Picking the Right Brush for Your Cat's Fur.
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I've blogged before about grooming cats: top five tips for a healthy coat and the reasons why groom your cat I've even written about how to groom an unwilling cat. But I've never explained what types of brushes or combs to use. A friend of mine brought this to my attention when she asked about her cat Mattie.
So there is a basic rule to follow when choosing a grooming tool:
For Short-Haired Cats, use a soft brush or rubber toothed brush once or twice a week. Make sure the brush you choose has soft bristles so they don't scratch your cats skin. There are several ones that have rubber bristles that many cats love. They work really well because they act like a magnet. The loose fur sticks to them.
For Medium and Long-Haired Cats, the rules are a little different. While the rubber ones work well to get out loose fur, a long haired cat really needs a wide toothed and a narrow toothed comb. Use the wide one first to get out any mats, burrs, and loose fur, then follow up with the narrow toothed comb. A comb works better for longer haired cats because it picks up the hair close to the scalp and you can get right down to the root. A brush goes over the surface of the fur and makes the top of the coat look good, but underneath their can be knots and loose fur.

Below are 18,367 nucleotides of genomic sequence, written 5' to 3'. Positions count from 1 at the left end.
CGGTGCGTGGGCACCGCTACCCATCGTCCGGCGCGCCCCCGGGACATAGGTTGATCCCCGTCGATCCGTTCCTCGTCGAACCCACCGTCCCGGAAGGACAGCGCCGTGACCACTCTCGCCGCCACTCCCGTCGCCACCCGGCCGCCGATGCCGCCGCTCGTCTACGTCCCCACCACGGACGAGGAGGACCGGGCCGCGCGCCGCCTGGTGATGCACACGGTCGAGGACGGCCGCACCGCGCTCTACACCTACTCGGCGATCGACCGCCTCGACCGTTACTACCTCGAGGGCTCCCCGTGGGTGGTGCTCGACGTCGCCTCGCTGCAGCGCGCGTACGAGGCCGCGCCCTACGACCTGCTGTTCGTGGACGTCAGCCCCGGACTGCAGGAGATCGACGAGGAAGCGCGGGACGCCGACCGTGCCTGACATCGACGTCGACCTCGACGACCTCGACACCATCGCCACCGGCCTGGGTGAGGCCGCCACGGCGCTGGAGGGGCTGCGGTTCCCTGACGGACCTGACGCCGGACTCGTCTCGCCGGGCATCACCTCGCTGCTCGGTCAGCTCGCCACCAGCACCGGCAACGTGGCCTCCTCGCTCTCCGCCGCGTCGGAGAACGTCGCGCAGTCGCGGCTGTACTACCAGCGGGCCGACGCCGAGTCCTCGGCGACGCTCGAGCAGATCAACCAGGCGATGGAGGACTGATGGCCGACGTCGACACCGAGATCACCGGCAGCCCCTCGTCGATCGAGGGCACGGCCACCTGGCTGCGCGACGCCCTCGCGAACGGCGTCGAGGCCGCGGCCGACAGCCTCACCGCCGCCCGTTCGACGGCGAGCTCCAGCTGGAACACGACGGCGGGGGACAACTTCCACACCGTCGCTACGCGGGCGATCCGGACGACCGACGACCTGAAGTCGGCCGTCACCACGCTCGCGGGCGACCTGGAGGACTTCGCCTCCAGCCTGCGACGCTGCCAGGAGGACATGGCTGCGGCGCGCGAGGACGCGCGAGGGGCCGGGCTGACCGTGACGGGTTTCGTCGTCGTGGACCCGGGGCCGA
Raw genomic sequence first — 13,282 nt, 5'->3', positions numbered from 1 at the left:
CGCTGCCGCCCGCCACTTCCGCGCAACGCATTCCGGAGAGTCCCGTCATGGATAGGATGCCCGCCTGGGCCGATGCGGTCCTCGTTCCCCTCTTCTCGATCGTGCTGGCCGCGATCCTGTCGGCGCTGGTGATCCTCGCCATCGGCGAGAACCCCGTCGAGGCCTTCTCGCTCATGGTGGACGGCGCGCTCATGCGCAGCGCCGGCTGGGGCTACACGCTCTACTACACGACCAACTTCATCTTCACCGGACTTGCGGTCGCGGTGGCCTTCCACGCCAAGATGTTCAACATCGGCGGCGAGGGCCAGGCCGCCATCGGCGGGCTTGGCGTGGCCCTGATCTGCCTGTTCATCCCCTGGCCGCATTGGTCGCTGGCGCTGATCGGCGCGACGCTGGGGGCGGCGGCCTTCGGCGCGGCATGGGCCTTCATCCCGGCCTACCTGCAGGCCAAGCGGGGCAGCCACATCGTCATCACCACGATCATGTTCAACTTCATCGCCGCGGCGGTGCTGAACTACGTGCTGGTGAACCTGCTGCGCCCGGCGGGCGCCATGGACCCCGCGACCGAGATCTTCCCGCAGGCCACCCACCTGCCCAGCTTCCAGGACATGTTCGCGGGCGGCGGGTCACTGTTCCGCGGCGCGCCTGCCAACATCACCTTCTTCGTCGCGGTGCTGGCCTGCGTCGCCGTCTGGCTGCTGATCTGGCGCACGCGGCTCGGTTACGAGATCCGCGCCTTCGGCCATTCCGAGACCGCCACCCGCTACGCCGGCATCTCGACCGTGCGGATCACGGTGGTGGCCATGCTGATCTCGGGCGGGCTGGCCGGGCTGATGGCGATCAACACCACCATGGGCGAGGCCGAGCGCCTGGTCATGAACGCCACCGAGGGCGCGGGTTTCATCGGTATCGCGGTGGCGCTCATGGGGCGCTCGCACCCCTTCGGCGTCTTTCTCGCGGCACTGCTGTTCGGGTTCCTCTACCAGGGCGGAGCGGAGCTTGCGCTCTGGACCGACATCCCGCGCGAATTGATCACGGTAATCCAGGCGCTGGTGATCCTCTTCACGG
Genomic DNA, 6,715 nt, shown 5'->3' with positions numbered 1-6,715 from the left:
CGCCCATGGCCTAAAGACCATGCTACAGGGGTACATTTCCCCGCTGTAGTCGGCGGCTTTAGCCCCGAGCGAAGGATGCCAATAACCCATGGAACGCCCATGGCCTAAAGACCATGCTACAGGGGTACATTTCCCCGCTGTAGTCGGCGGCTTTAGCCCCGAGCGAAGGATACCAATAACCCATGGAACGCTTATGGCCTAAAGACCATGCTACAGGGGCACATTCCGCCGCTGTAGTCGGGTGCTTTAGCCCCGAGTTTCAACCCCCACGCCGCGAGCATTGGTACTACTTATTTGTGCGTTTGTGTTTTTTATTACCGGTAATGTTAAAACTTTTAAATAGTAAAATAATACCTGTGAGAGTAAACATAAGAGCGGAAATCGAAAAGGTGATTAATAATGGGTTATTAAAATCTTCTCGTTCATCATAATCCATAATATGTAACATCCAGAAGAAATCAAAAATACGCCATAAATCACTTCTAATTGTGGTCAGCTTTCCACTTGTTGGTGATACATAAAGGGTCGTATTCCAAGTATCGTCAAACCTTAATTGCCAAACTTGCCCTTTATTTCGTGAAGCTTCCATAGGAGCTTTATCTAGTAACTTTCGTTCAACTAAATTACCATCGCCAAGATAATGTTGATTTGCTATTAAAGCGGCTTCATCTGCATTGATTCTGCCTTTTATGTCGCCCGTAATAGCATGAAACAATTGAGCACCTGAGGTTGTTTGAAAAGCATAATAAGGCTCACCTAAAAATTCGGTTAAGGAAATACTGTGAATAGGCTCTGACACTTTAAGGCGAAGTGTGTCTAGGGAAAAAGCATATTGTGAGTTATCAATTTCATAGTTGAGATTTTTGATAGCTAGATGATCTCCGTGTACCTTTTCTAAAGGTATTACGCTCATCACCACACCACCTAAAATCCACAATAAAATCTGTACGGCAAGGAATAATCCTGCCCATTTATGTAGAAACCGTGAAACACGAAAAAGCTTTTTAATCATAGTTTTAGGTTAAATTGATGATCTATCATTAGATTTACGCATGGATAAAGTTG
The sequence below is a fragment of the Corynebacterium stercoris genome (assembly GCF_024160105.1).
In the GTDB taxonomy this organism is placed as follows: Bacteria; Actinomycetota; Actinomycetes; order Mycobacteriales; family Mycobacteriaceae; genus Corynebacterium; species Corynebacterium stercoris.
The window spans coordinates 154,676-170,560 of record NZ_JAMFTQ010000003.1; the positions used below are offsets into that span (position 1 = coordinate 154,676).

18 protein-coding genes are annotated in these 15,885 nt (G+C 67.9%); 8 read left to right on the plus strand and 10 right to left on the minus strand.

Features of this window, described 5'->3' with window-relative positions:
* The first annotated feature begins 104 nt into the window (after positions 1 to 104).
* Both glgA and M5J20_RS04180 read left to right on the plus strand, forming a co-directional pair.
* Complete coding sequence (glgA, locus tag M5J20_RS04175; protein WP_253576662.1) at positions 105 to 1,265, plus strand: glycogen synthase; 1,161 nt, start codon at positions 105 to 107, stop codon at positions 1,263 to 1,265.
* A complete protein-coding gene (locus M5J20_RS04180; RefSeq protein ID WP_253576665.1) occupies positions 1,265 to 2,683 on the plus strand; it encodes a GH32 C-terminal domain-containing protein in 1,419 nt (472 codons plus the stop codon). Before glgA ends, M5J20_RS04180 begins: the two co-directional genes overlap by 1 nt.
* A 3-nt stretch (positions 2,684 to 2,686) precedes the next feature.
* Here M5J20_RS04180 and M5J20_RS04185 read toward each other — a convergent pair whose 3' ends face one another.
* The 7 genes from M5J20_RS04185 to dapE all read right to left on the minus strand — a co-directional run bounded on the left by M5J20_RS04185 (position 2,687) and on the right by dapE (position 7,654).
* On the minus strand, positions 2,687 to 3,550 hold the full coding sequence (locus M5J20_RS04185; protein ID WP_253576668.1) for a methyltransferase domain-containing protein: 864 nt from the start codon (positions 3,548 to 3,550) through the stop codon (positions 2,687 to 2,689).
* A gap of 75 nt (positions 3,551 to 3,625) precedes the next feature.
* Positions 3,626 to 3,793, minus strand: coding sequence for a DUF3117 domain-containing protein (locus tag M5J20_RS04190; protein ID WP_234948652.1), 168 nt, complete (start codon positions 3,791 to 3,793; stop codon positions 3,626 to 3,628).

Just a side note on mats, check for matted fur under your cat's arms and between his legs. Cats usually don't get matted fur on their backs, but many times will be matted where their bodies rub with daily walking and moving.
If your cat has matted fur, try to comb it out with a wide toothed comb. Start and the tip of the fur and taking small sections work your way back to the root or scalp. Don't try to comb out a mat from root to tip - you'll just rip at the scalp and hurt your cat. And never cut the mat out with scissors. Cats have such loose skin so you can't be sure you won't catch it in the scissors, resulting in a painful injury to your cat.
If the matted fur can't be combed out with just a comb, take your cat to a groomer or ask your vet for assistance. They have special trimmers that can get out matted fur without hurting your cat.
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